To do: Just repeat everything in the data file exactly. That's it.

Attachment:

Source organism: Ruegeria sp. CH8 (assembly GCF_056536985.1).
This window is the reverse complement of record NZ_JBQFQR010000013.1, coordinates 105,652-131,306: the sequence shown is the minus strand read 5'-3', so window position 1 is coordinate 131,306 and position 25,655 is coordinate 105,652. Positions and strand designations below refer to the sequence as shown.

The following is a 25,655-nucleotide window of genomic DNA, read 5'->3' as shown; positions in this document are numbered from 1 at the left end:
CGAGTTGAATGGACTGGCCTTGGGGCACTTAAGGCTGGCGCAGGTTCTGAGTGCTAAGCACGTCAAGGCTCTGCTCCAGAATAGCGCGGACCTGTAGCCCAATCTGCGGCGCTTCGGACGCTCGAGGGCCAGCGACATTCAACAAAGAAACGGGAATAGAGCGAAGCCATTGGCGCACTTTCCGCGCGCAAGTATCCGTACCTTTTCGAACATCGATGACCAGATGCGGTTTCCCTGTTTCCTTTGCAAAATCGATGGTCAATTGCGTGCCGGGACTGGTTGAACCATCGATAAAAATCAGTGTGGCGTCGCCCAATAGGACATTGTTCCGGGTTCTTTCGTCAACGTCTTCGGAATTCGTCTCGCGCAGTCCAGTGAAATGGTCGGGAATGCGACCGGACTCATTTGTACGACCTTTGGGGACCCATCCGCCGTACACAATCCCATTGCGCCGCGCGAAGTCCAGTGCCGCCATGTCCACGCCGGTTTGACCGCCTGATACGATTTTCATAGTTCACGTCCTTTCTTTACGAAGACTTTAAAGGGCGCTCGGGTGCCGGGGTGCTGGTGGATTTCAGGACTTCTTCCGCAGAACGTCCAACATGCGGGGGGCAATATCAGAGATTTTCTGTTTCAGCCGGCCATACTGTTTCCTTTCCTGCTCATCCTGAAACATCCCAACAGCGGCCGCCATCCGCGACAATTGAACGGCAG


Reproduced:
Source organism: Ruegeria sp. CH8 (assembly GCF_056536985.1).
This window is the reverse complement of record NZ_JBQFQR010000013.1, coordinates 105,652-131,306: the sequence shown is the minus strand read 5'-3', so window position 1 is coordinate 131,306 and position 25,655 is coordinate 105,652. Positions and strand designations below refer to the sequence as shown.

The following is a 25,655-nucleotide window of genomic DNA, read 5'->3' as shown; positions in this document are numbered from 1 at the left end:
CGAGTTGAATGGACTGGCCTTGGGGCACTTAAGGCTGGCGCAGGTTCTGAGTGCTAAGCACGTCAAGGCTCTGCTCCAGAATAGCGCGGACCTGTAGCCCAATCTGCGGCGCTTCGGACGCTCGAGGGCCAGCGACATTCAACAAAGAAACGGGAATAGAGCGAAGCCATTGGCGCACTTTCCGCGCGCAAGTATCCGTACCTTTTCGAACATCGATGACCAGATGCGGTTTCCCTGTTTCCTTTGCAAAATCGATGGTCAATTGCGTGCCGGGACTGGTTGAACCATCGATAAAAATCAGTGTGGCGTCGCCCAATAGGACATTGTTCCGGGTTCTTTCGTCAACGTCTTCGGAATTCGTCTCGCGCAGTCCAGTGAAATGGTCGGGAATGCGACCGGACTCATTTGTACGACCTTTGGGGACCCATCCGCCGTACACAATCCCATTGCGCCGCGCGAAGTCCAGTGCCGCCATGTCCACGCCGGTTTGACCGCCTGATACGATTTTCATAGTTCACGTCCTTTCTTTACGAAGACTTTAAAGGGCGCTCGGGTGCCGGGGTGCTGGTGGATTTCAGGACTTCTTCCGCAGAACGTCCAACATGCGGGGGGCAATATCAGAGATTTTCTGTTTCAGCCGGCCATACTGTTTCCTTTCCTGCTCATCCTGAAACATCCCAACAGCGGCCGCCATCCGCGACAATTGAACGGCAG